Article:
Wayward helicopter delays SpaceX rocket launch from Cape Canaveral, Elon Musk says

New Falcon 9 liftoff scheduled for Wednesday

A SpaceX Falcon 9 at Cape Canaveral Launch Complex 40. (WKMG 2021)

UPDATE: The launch of a Falcon 9 rocket with a ride-sharing satellite mission was scrubbed Tuesday about 11 seconds before liftoff due to an aircraft in the “keep out zone,” according to SpaceX CEO Elon Musk.

SpaceX officials said the launch from Cape Canaveral Space Force Station was scrubbed because of an object in the range. Shortly after the delay, Musk posted on Twitter the scrub was caused when “an aircraft entered the ‘keep out zone,’ which is unreasonably gigantic.”

He continued, “There is simply no way that humanity can become a spacefaring civilization without major regulatory reform. The current regulatory system is broken.”

The Federal Aviation Administration oversees the regulatory requirements for commercial launches. Musk has been critical of the agency in the past.

A spokesperson for the FAA said the agency is investigating the incident which involved a helicopter.

“The system worked and kept people safe,” the FAA said in a statement. “A privately operated helicopter violated a restricted area in the final seconds before a scheduled launch from Cape Canaveral Space Force Station in Florida this afternoon. Air traffic controllers immediately directed the pilot to leave the area. For safety and security reasons, the launch was scrubbed until tomorrow.”

The FAA is investigating the incident.

SpaceX will try again Wednesday afternoon at 2:56 p.m.

Forecasters with the 45th Space Wing are giving Wednesday’s launch window a 60% chance of favorable liftoff conditions. Cloud cover is the primary concern.


A rarely heard cannonade of sonic booms will reverberate across the Space Coast Tuesday, the result of a SpaceX Falcon 9 rocket launch and subsequent landing at Cape Canaveral Space Force Station, News 6 partner Florida Today reported.

After a 2:56 p.m. liftoff from Launch Complex 40, the rocket’s 162-foot booster will separate from the payload-hauling second stage, flip around, and begin an autonomous descent toward nearby Landing Zone 1. Though it will have flown to an altitude hundreds of thousands of feet above Earth’s surface, the booster will touch down just five-and-a-half miles from where it started.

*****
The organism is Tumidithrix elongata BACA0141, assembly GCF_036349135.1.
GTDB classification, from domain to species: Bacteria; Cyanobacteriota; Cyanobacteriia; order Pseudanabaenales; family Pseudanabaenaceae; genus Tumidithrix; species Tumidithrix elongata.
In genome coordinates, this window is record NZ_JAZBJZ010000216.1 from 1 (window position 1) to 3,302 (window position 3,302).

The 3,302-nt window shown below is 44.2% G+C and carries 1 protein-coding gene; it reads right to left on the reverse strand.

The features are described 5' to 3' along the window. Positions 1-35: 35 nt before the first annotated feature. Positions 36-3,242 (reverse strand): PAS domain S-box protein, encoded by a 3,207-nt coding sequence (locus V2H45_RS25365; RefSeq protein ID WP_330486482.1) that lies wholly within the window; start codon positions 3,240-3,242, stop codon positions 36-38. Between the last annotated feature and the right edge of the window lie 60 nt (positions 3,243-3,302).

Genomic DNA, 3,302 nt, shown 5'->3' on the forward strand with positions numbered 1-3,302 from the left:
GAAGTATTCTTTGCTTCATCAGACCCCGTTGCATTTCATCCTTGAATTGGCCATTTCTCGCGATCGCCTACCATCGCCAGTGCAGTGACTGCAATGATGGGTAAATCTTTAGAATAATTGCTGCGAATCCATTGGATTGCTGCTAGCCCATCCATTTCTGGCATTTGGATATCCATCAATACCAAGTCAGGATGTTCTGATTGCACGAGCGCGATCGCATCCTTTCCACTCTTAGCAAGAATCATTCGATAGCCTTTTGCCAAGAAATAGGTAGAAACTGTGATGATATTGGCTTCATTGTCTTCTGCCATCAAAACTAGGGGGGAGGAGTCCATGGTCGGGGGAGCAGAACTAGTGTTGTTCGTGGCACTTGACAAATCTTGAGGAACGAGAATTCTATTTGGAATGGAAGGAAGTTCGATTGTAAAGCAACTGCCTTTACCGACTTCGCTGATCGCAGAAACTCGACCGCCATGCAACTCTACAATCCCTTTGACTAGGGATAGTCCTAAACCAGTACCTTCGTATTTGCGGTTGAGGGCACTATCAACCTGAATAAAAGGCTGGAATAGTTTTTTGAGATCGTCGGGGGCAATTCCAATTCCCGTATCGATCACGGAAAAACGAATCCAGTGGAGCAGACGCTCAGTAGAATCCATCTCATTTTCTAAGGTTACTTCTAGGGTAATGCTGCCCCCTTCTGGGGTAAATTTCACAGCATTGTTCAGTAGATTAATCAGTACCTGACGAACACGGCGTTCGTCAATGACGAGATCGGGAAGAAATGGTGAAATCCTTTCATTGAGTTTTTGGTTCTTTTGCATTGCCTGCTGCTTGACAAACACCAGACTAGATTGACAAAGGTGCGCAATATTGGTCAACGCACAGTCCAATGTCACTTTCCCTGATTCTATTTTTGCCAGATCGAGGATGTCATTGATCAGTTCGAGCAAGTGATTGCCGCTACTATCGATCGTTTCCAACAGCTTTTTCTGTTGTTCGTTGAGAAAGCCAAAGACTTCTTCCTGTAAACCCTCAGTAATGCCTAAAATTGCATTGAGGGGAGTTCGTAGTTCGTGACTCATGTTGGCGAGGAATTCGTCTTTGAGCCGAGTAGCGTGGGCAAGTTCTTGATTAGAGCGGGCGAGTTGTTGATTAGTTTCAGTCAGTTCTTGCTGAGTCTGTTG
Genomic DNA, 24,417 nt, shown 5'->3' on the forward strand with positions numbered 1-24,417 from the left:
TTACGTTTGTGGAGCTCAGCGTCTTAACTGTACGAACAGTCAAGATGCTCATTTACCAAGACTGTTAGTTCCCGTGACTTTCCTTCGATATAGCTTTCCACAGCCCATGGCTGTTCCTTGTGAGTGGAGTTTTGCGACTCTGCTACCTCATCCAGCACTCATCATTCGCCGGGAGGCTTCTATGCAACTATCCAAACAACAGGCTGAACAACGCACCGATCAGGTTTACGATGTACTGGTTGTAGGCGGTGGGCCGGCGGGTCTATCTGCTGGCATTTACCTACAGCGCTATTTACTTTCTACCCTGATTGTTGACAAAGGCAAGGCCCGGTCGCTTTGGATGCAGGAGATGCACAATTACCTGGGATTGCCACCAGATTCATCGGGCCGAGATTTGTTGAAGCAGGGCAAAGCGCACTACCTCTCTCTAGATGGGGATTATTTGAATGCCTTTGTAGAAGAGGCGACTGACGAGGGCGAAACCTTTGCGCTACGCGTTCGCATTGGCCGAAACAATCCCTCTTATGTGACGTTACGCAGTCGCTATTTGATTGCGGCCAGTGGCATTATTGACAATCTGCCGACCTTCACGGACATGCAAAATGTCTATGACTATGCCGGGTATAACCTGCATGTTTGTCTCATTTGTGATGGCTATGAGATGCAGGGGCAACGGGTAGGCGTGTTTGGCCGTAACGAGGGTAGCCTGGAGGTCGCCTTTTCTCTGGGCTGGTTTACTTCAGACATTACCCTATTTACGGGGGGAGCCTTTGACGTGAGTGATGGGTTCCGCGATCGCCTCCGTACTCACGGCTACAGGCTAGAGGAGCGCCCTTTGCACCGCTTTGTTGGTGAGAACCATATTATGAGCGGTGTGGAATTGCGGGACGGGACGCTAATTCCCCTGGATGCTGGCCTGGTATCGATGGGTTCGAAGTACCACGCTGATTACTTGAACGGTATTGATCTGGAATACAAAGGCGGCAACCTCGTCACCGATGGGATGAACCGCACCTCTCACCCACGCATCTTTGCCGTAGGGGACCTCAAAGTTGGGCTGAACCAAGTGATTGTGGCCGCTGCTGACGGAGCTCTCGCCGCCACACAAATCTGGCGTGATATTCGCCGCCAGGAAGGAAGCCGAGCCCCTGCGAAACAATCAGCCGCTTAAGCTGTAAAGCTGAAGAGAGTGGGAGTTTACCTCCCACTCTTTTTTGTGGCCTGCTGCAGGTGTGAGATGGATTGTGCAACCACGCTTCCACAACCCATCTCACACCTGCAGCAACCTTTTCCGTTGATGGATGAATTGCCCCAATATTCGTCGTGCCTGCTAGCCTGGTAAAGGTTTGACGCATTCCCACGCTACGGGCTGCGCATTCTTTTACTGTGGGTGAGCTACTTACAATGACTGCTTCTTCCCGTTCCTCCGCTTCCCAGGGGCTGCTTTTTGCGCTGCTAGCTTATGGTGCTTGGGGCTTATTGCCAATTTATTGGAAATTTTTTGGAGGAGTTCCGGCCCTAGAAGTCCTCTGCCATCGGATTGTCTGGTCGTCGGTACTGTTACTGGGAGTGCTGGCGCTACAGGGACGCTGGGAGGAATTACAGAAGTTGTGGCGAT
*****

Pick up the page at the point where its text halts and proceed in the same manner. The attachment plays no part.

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It’s been a while since residents and spectators were startled by sonic booms – the last time a Falcon 9 booster returned to the Cape for a local landing was in December. That mission took a classified National Reconnaissance Office payload to low-Earth orbit.

Sonic booms are generated when an aircraft or rocket approaches the speed-of-sound barrier during acceleration or deceleration. Falcon 9′s booms aren’t heard during ascent due to its altitude, but its landing booms are generated just over the Cape as it fires its Merlin engines to slow down.

“There is a possibility that residents of Brevard, Orange, Osceola, Indian River, Seminole, Volusia, Polk, St. Lucie, and Okeechobee counties may hear one or more sonic booms during the landing,” SpaceX said in a warning statement Monday. “But what residents experience will depend on weather and other conditions.”

Falcon 9 sonic booms during landing

From bottom to top, Falcon 9 generates three sonic booms during its descent: first, the Merlin main engines, then the black landing legs, and finally, the titanium grid finds used to steer the rocket. Though some spectators close to the landing pad might be able to make out two or even all three booms, most will only hear one large rumble by the time it reaches their location.

Though loud enough to rattle windows and startle spectators, studies – including some authored by NASA and Air Force researchers – have shown sonic booms are not dangerous.

Booms used to be much more common on the Space Coast. Returning space shuttles would break through the sound barrier during their approach to Kennedy Space Center’s former Shuttle Landing Facility, generating booms that could be heard as far away as Florida’s west coast.

Today, just two vehicles generate sonic booms during descent: Falcon 9 and X-37B, a secretive Boeing spaceplane operated by the Space Force that stays in low-Earth orbit years at a time. Hearing unscheduled booms is often a sign that X-37B has returned to the SLF, now called the Launch and Landing Facility.

Tuesday will see SpaceX fly its second Transporter mission, a service that allows several organizations to split launch costs by flying smaller spacecraft in one Falcon 9 payload fairing. The first Transporter flight broke records in January with a whopping 143 spacecraft, while Tuesday’s launch will include 88 total payloads.

In Transporter-2 mission, flight path may be visible in South Florida

Transporter-2 has another treat in store for Florida: unlike most missions that fly toward the northeast or even straight out east over the Atlantic, Falcon 9 will rapidly gimbal its engines after launch and turn toward the south on a kind of polar trajectory known as sun-synchronous. If conditions are clear enough, the launch could be visible to residents well into South Florida.

Weather, meanwhile, should be 80% “go” for liftoff during the eight-minute window, according to the Space Force.

“Tuesday should continue the favorable conditions at the spaceport with morning coastal showers, but afternoon convection will remain mostly inland,” Space Launch Delta 45 forecasters said Monday. “The primary concerns are the cumulus and anvil cloud rules associated with inland thunderstorm activity.”

SpaceX launch details:

  • Rocket: SpaceX Falcon 9
  • Mission: Transporter-2 rideshare
  • Launch Time: 2:56 p.m.
  • Launch Complex: 40 at Cape Canaveral Space Force Station
  • Trajectory: Southeast
  • Landing: Landing Zone 1
  • Weather: 80% “go”

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